Abuse to Success

by Kortney
(Florida, USA)

It all starts when I was just a kid and my grandparents became ill and unable to take care of me. I was verbally and emotionally abused by my grandmother. I was told I was all of these horrible things for a couple years. Then, I watched my grandfather die in front of me one afternoon right before my 14th birthday. He was the only thing right in my life at that time. I thought life couldn't get any worse.

For another 4 years, I lived through even worse abuse and neglect. Most of my mother's brothers and sisters stepped up to help my grandmother. Instead of helping, they just took her money. I was physically, emotionally, and verbally abused. I was starved and shut out time and time again.

When I was 16-17, I was abandoned by these people. They moved to the other side of the country and left me behind. The abuse seemed over until it started from someone I thought was a friend. It was the same thing over and over. All of this abuse on top of purposely not being fed and being locked out at night.

I managed to graduate high school at 17. College was on my mind but I didn't know how to get there. I had no one and nothing. I had only applied to one school which I was accepted to. However, I didn't think I was going to go because of my situation.

When I was on my way to work one day, I was stopped by another friend's parents. In a couple of minutes, my life was changed. I finally was going to get a break. They went to the school that accepted me and put things in motion to get me to college. During this time, these strangers became my family.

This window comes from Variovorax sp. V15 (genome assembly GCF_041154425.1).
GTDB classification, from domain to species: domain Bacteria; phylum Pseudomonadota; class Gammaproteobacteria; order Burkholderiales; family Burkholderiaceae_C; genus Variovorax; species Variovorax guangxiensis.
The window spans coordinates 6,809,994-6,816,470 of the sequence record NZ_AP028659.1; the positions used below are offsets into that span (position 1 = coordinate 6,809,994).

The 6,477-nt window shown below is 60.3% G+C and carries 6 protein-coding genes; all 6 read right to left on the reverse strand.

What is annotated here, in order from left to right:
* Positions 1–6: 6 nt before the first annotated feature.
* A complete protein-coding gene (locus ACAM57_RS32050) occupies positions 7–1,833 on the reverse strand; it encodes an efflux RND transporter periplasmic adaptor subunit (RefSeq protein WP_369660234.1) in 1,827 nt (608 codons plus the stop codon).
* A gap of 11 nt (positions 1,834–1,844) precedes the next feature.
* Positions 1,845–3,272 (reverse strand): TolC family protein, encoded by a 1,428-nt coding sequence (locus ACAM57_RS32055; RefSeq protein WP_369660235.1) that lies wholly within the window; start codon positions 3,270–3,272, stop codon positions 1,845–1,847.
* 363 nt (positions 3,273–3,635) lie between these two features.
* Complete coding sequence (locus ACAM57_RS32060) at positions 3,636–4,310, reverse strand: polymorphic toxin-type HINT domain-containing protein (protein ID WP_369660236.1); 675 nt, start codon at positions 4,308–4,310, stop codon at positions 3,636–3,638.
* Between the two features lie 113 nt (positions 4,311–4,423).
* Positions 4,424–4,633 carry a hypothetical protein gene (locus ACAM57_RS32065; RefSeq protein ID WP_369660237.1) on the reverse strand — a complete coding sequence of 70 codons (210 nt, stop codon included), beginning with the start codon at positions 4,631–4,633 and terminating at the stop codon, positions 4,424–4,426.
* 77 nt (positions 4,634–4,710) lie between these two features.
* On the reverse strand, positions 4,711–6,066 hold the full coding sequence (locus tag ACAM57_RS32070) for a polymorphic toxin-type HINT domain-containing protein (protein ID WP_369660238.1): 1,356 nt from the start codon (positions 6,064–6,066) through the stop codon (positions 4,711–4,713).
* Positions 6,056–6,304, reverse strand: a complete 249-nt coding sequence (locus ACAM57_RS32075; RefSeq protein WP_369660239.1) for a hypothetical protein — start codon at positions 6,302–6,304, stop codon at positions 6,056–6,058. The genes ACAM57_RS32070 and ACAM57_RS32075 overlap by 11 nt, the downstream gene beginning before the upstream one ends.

I am currently very successful in college and close to achieving my Bachelors in Social Work. The very same people that helped me get here, are still very close to me. I am working toward a very bright future.

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Comments for Abuse to Success

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Feb 04, 2016
by: Darlene Barriere - Webmaster

We all need people in our lives to help us. People who are supportive and caring. And it's even more needed when we come from terrible abuse. We look for it, and are often abused even further because of our vulnerability. The fact that you were able to trust these people, and they followed through with that trust by treating you with the dignity, respect and love you deserve(d) is heartwarming. Keep up with your success, Kortney. Keep making choices in your life that are healthy. And don't forget that your own healing is imperative as you do what you can to encourage the healing of others in your chosen line of work. Having a new loving family to lean on during your time of need is important. You may need them even more as you move through your various ages and stages, and as you carry on in your professional life. Do good things for others, but remember to do good things for your Self too.

I send you love, light and healing energy, Kortney. Thank you for sharing your story with my visitors and me.

From Victim to Victory, a memoir
Darlene Barriere